Workplace disability and workers'compensation systems were designed in the first 3 decades of the twentieth century with 3 major objectives.
The first objective was to reduce the inequities and uncertainties in compensating disabled and injured workers inherent in the previously existing tort based system.
The second was to create appropriate employer incentives for safety by internalizing the costs of accidents to the firm.
The third, and perhaps little appreciated at the time for its impact on the provision of care and the healing process of injured workers, was to introduce a no fault, prefunded insurance mechanism to guarantee certain benefits to workers injured on the job.
Throughout its history, there have been periodic attempts to reform the workers'compensation system.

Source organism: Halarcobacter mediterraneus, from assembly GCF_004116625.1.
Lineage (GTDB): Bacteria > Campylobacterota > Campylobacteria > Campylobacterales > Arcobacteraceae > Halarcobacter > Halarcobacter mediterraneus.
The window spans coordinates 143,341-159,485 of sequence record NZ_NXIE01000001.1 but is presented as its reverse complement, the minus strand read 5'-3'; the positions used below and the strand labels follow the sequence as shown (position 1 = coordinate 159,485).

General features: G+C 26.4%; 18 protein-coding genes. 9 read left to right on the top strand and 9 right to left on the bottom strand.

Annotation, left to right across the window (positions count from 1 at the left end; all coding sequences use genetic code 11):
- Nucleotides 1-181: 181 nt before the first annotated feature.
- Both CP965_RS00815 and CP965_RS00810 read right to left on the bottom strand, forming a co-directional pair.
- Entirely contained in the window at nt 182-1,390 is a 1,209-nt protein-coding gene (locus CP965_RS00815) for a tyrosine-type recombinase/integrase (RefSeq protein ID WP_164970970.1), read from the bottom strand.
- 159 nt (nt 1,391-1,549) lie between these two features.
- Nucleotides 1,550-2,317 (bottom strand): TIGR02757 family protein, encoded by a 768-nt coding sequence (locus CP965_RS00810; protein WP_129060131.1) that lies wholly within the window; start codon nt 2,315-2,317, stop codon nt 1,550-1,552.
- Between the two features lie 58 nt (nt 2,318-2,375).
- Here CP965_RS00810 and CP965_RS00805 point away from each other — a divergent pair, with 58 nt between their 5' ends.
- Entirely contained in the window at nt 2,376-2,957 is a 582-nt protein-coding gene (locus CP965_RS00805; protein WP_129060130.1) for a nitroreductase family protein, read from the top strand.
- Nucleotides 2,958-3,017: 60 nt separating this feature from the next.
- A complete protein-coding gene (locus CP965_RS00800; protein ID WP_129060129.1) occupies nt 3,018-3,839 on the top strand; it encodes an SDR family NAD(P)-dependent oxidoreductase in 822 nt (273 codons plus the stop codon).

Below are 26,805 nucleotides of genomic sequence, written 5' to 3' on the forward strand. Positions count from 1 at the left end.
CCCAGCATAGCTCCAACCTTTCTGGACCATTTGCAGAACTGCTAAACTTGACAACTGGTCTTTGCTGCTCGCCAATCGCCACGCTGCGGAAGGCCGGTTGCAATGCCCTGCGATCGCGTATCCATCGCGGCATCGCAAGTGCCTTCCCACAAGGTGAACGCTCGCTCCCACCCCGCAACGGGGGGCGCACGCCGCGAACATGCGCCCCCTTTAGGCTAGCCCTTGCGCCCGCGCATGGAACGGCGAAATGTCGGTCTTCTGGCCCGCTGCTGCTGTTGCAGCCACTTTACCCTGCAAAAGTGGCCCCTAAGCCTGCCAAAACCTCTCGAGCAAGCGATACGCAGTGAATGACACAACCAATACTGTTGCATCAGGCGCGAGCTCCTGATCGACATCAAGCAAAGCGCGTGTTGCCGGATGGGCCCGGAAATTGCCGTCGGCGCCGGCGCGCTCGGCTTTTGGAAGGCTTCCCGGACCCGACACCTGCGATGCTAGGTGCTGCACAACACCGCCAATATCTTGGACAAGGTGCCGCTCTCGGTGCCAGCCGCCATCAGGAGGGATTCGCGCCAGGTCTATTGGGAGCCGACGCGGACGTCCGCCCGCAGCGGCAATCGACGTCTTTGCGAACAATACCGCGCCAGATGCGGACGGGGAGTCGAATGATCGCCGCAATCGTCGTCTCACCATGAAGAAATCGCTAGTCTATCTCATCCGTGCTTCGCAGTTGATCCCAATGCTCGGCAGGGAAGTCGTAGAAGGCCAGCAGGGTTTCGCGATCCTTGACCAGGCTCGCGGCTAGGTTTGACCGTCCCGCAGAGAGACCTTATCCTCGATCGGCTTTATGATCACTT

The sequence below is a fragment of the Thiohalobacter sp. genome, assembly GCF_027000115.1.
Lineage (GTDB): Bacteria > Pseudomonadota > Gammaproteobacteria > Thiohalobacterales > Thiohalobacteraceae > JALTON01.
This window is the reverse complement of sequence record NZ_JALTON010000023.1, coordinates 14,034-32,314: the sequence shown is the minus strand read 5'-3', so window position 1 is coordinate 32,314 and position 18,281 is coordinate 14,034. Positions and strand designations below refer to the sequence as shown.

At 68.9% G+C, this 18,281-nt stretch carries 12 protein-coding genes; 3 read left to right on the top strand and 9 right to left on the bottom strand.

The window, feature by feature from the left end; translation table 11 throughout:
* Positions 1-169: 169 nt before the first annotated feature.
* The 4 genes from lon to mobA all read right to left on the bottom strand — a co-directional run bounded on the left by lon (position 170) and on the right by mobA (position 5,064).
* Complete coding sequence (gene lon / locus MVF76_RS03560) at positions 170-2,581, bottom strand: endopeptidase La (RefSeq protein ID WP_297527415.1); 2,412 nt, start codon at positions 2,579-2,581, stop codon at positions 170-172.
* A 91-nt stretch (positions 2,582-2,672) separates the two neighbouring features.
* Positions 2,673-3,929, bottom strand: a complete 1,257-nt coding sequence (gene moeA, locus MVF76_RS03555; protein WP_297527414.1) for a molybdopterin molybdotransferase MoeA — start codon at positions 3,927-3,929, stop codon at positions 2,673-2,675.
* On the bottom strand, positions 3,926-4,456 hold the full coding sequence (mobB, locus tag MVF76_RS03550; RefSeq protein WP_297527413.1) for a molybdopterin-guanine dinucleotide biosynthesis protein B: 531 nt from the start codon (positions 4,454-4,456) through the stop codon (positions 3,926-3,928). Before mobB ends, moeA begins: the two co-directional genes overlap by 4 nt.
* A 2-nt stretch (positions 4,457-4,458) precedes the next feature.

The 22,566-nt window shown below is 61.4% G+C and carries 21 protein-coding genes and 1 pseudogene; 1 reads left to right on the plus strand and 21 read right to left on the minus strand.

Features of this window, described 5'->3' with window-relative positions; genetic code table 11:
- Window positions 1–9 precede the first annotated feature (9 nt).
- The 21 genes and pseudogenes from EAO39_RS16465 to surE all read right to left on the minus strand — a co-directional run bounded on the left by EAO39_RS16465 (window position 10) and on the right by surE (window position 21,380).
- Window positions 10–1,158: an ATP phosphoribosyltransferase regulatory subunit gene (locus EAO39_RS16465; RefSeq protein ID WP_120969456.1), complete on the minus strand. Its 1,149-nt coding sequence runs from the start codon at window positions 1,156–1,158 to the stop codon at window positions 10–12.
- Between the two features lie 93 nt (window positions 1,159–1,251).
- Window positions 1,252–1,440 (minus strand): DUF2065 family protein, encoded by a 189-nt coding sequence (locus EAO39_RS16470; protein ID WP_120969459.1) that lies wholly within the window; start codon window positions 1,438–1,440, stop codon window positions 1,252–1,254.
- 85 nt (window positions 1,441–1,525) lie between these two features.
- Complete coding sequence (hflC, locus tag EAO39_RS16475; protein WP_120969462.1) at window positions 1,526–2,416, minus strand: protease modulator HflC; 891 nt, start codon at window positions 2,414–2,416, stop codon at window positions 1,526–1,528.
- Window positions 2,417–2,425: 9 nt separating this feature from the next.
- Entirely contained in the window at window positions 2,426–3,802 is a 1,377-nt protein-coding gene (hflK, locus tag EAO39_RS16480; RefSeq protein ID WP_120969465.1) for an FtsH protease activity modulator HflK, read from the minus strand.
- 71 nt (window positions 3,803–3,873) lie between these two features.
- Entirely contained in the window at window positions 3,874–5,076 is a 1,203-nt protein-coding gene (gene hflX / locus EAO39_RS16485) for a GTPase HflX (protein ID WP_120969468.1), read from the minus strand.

During the past 15 years there has been a growing body of theoretic and empiric social science research that suggests that many of the attempted reforms have not necessarily worked as planned.
Indeed, it has become clear that the workers'compensation system, through its varying financial incentives on the system participants, and the differing levels of information that are available, may itself play an important and perhaps not benign role in the outcomes and costs for treating injured workers.
The existing research is summarized and some new evidence on the workers'compensation insurance effect is provided.
Mots-clés Pascal : Assurance maladie, Incapacité travail, Incapacité permanente partielle, Accident travail, Complication, Compensation, Protection sociale, Adulte, Homme, Traumatisme
Mots-clés Pascal anglais : Health insurance, Work disability, Permanent partial disability, Occupational accident, Complication, Compensation, Welfare aids, Adult, Human, Trauma
Notice produite par :
Inist-CNRS - Institut de l'Information Scientifique et Technique
Cote : 97-0241592
Code Inist : 002B30A07E. Création : 11/06/1997.